We'll see you back in two years. Amazing news considering where we've been.
Except it didn't feel that way.
When M was six months old, I noticed that she would slump to one side when I'd sit her up. And when I'd massage her after tubby, I could feel the asymmetry down her spine.
My inner wisdom pulled me to ask her pedi about it, despite my inner critic telling me I was being dramatic.
The x-ray showed abnormalities in the lumbar region of her spine. The MRI gave us more detail, reassuring us that her spinal cord was OK for now, but confirmed the malformed bones and missing cartilage.
"Follow up for congenital scoliosis?" the receptionist asked me at check out. Time stood still. "What did you say?" I replied. She repeated herself and I hurried to scribble down the words she was saying - it was the first time I had heard an actual label used to describe what was going on.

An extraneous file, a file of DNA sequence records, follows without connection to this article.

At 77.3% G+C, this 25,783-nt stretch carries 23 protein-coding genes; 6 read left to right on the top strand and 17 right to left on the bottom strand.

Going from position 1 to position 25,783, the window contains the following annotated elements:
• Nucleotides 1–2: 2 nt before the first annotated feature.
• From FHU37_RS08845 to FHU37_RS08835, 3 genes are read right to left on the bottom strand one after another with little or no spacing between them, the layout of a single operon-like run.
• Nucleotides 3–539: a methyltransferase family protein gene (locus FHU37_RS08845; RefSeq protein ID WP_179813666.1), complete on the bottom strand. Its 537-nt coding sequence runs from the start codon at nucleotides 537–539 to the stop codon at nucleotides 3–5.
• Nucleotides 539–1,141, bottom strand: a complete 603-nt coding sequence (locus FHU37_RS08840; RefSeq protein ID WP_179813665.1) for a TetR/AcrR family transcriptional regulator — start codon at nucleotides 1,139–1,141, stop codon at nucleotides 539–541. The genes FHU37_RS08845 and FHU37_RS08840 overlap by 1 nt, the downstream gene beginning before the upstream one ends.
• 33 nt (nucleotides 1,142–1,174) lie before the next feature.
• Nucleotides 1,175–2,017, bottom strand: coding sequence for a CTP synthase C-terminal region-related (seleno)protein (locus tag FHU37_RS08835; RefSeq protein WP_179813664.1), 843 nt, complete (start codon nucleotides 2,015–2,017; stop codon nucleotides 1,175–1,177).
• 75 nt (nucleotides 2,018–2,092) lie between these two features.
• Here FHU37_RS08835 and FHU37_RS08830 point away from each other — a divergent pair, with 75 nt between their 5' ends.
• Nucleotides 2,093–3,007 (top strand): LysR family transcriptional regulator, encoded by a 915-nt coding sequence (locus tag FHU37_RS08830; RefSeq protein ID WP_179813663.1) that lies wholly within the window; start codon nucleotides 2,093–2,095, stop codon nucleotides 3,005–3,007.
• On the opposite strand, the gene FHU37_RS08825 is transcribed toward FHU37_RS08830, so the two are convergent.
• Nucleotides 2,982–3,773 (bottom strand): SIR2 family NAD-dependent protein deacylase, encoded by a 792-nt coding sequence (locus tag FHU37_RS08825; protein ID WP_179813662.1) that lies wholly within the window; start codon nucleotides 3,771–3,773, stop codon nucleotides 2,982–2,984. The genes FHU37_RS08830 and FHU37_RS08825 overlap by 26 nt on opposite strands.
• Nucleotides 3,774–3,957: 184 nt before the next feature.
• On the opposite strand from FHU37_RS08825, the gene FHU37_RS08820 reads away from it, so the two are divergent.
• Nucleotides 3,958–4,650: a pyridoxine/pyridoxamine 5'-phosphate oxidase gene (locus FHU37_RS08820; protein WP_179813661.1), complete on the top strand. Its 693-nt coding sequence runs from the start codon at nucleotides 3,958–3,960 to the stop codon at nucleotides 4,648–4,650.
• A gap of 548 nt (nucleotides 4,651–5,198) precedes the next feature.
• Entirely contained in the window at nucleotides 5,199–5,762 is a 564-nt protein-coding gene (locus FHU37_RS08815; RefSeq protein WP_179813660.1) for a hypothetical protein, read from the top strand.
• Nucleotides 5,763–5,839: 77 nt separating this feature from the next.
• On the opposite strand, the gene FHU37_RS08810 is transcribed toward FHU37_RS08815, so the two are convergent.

It could be benign. It could mean surgery.
My mind raced.
Would she ever walk? Surgery so young? Would she live in pain? Would she be able to carry a baby? How will she cope with her identical twin sister having no spinal abnormalities?
Within a few weeks we were back at her 9 month well visit, digesting (read: reeling from) the news of her back when her pedi turned to me and said, "I hear something." Thinking it was fluid in her lungs, my inner critic started chiming in about how I should have taken her in for that cold she was fighting.
A heart murmur.
It could be benign. It could mean surgery.
My entire world stopped spinning. My veins flooded with cement. My heart shattered. I wanted to crawl into my bed and make it all go away.
As my body finished getting both girls dressed, my mind raced in circles. Heart murmur. What does that mean? How could this happen? What did I do wrong? Why just her? How could this be happening?
Congenital scoliosis. And. Two congenital heart defects.
Both would require surgery.
Heart first, then back.